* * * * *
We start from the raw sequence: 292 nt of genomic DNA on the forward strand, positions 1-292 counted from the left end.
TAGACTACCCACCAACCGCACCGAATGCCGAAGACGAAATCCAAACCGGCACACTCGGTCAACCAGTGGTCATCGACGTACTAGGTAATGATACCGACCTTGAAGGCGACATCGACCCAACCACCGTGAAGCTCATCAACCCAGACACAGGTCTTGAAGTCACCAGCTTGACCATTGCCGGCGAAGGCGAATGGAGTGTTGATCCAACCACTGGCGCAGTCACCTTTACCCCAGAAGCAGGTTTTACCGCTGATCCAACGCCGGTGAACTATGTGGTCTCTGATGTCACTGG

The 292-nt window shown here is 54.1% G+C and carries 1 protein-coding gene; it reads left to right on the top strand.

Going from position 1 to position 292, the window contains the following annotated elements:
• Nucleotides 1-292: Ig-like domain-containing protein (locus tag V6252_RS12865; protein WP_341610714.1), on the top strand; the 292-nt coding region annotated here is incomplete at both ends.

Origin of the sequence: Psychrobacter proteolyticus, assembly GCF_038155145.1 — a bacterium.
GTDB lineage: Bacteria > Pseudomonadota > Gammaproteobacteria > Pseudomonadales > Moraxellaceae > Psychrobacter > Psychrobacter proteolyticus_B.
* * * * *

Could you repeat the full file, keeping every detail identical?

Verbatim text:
We start from the raw sequence: 292 nt of genomic DNA on the forward strand, positions 1-292 counted from the left end.
TAGACTACCCACCAACCGCACCGAATGCCGAAGACGAAATCCAAACCGGCACACTCGGTCAACCAGTGGTCATCGACGTACTAGGTAATGATACCGACCTTGAAGGCGACATCGACCCAACCACCGTGAAGCTCATCAACCCAGACACAGGTCTTGAAGTCACCAGCTTGACCATTGCCGGCGAAGGCGAATGGAGTGTTGATCCAACCACTGGCGCAGTCACCTTTACCCCAGAAGCAGGTTTTACCGCTGATCCAACGCCGGTGAACTATGTGGTCTCTGATGTCACTGG

The 292-nt window shown here is 54.1% G+C and carries 1 protein-coding gene; it reads left to right on the top strand.

Going from position 1 to position 292, the window contains the following annotated elements:
• Nucleotides 1-292: Ig-like domain-containing protein (locus tag V6252_RS12865; protein WP_341610714.1), on the top strand; the 292-nt coding region annotated here is incomplete at both ends.

Origin of the sequence: Psychrobacter proteolyticus, assembly GCF_038155145.1 — a bacterium.
GTDB lineage: Bacteria > Pseudomonadota > Gammaproteobacteria > Pseudomonadales > Moraxellaceae > Psychrobacter > Psychrobacter proteolyticus_B.